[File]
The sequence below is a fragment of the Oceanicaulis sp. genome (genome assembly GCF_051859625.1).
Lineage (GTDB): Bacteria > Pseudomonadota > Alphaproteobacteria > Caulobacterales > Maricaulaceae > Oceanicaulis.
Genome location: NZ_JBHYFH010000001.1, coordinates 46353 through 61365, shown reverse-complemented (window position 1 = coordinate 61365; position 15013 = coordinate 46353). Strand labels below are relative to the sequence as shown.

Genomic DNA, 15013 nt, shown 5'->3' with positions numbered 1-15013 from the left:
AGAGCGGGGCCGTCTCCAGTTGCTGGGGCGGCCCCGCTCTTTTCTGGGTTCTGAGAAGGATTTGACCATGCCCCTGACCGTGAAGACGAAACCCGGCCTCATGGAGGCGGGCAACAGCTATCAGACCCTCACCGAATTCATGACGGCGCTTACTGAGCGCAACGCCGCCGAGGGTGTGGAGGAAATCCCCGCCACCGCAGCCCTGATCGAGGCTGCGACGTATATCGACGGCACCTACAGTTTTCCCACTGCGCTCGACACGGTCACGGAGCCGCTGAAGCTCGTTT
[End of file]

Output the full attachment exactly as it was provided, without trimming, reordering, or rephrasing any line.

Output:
The sequence below is a fragment of the Oceanicaulis sp. genome (genome assembly GCF_051859625.1).
Lineage (GTDB): Bacteria > Pseudomonadota > Alphaproteobacteria > Caulobacterales > Maricaulaceae > Oceanicaulis.
Genome location: NZ_JBHYFH010000001.1, coordinates 46353 through 61365, shown reverse-complemented (window position 1 = coordinate 61365; position 15013 = coordinate 46353). Strand labels below are relative to the sequence as shown.

Genomic DNA, 15013 nt, shown 5'->3' with positions numbered 1-15013 from the left:
AGAGCGGGGCCGTCTCCAGTTGCTGGGGCGGCCCCGCTCTTTTCTGGGTTCTGAGAAGGATTTGACCATGCCCCTGACCGTGAAGACGAAACCCGGCCTCATGGAGGCGGGCAACAGCTATCAGACCCTCACCGAATTCATGACGGCGCTTACTGAGCGCAACGCCGCCGAGGGTGTGGAGGAAATCCCCGCCACCGCAGCCCTGATCGAGGCTGCGACGTATATCGACGGCACCTACAGTTTTCCCACTGCGCTCGACACGGTCACGGAGCCGCTGAAGCTCGTTT